The gripping means includes in part, a generally vertically extending rod 140 and a vertically shiftable sleeve 142 which is disposed about a lower portion of the rod 140. An upper end portion of the rod 140 is journalled within a bushing 144 for vertical shifting movement, the bushing 144 being carried by a portion of the rotatable assembly 58. The cam follower 124 is supported on the upper end of the rod 140 and a spring 146 biases the cam follower 124 into engagement with the surface 128a at all times. Upper and lower guide bushings 148, 150 are disposed between the sleeve 142 and a lower portion of the rod 140 to permit axial sliding movement of the rod and sleeve with respect to each other. The upper guide bushing 148 is carried by the rod and the lower guide bushing 150 is carried by the sleeve means. A spring 152 is disposed within the sleeve 142 and bears against the upper surface of the lower guide bushing 150 and the lower surface of the upper guide bushing 148 to normally bias the sleeve away from the top end of the rod 140. The lower end of the rod 140 is provided with a stop 154 to limit the downward movement of the sleeve 142. In addition, the upper guide bushing 140 is adjustable so that the preload of the compression spring 152 maybe varied.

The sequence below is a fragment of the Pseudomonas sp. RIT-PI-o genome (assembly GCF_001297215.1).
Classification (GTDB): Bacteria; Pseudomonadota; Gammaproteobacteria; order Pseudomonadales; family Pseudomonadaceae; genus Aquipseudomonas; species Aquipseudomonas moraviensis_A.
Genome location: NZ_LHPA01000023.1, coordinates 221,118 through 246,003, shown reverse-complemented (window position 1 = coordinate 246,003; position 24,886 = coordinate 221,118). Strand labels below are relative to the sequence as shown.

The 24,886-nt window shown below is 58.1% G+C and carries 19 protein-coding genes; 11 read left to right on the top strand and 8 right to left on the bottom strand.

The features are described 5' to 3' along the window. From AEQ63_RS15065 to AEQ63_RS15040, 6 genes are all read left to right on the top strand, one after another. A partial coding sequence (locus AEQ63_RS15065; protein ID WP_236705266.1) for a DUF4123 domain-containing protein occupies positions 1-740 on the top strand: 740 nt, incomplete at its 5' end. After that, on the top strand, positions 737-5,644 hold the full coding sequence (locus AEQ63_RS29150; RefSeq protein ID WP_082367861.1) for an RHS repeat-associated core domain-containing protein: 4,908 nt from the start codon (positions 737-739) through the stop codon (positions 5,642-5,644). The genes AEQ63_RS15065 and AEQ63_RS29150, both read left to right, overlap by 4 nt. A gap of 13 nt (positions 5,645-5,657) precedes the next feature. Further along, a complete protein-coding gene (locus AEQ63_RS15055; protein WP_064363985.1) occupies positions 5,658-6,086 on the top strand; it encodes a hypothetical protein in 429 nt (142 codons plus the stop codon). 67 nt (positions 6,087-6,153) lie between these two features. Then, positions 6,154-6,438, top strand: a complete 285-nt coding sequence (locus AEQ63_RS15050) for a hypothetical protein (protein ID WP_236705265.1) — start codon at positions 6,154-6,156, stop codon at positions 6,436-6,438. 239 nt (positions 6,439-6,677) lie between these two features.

The gripping means further includes a presser foot which is mounted on the lower end of the vertically shiftable sleeve means 142. The presser foot means 156 has a pair of spaced apart arms 158, 160. A downwardly projecting point 162 is provided adjacent the end of each of the arms 158, 160. The spacing between the arms and their length is such that the arms are capable of straddling the neck of container with the points 162 bearing down against the neck flange 24 with sufficient force to prevent the container 12 from rotating when a cap is being screwed onto the container. In this regard it should be noted that the flange 24 when engaged by the presser foot 56 will be trapped between the presser foot 56, the disk 88, and the stationary arcuate guide 92, the flange being engaged all the time while a cap is being screwed onto the container.